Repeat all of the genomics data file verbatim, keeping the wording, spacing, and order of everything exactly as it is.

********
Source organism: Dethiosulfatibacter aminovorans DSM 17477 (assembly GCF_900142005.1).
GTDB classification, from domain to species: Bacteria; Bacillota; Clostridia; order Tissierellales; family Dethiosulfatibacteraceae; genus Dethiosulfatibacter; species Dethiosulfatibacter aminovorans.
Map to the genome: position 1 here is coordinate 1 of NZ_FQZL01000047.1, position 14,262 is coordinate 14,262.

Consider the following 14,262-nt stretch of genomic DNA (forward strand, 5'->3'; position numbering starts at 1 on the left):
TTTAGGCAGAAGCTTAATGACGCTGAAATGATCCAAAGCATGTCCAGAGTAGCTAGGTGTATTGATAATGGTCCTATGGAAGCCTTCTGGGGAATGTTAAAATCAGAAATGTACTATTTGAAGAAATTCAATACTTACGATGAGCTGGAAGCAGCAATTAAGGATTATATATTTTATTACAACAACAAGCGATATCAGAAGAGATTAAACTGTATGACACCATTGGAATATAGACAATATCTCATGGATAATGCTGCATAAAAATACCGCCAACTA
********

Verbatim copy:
Source organism: Dethiosulfatibacter aminovorans DSM 17477 (assembly GCF_900142005.1).
GTDB classification, from domain to species: Bacteria; Bacillota; Clostridia; order Tissierellales; family Dethiosulfatibacteraceae; genus Dethiosulfatibacter; species Dethiosulfatibacter aminovorans.
Map to the genome: position 1 here is coordinate 1 of NZ_FQZL01000047.1, position 14,262 is coordinate 14,262.

Consider the following 14,262-nt stretch of genomic DNA (forward strand, 5'->3'; position numbering starts at 1 on the left):
TTTAGGCAGAAGCTTAATGACGCTGAAATGATCCAAAGCATGTCCAGAGTAGCTAGGTGTATTGATAATGGTCCTATGGAAGCCTTCTGGGGAATGTTAAAATCAGAAATGTACTATTTGAAGAAATTCAATACTTACGATGAGCTGGAAGCAGCAATTAAGGATTATATATTTTATTACAACAACAAGCGATATCAGAAGAGATTAAACTGTATGACACCATTGGAATATAGACAATATCTCATGGATAATGCTGCATAAAAATACCGCCAACTA